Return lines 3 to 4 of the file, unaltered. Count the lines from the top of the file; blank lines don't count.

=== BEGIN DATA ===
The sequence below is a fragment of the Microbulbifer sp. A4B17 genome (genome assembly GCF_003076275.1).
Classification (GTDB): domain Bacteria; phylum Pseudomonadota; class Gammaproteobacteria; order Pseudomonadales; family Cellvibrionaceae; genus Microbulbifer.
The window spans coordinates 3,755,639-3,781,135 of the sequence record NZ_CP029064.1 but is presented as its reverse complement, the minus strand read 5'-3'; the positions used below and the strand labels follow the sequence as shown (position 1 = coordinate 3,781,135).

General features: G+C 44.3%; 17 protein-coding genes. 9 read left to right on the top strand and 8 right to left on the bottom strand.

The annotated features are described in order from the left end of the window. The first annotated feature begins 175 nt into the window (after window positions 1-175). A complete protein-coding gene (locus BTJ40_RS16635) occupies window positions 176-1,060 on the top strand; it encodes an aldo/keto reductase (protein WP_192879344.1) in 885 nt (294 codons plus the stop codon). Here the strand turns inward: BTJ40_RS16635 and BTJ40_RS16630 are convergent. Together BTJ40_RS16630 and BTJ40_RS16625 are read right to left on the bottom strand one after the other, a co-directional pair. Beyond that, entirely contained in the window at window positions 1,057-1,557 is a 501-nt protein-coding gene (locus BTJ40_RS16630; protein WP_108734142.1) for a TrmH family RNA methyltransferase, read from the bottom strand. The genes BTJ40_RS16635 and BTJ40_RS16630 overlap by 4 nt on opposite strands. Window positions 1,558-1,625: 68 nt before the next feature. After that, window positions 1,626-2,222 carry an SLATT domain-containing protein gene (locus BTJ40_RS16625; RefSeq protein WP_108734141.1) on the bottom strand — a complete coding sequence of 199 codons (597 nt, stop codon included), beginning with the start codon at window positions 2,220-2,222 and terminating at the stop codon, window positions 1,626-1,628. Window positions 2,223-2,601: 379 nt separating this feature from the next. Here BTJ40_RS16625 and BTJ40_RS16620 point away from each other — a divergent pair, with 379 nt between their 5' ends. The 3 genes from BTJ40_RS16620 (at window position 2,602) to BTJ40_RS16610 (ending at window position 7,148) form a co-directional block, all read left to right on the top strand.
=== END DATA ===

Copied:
The window spans coordinates 3,755,639-3,781,135 of the sequence record NZ_CP029064.1 but is presented as its reverse complement, the minus strand read 5'-3'; the positions used below and the strand labels follow the sequence as shown (position 1 = coordinate 3,781,135).

General features: G+C 44.3%; 17 protein-coding genes. 9 read left to right on the top strand and 8 right to left on the bottom strand.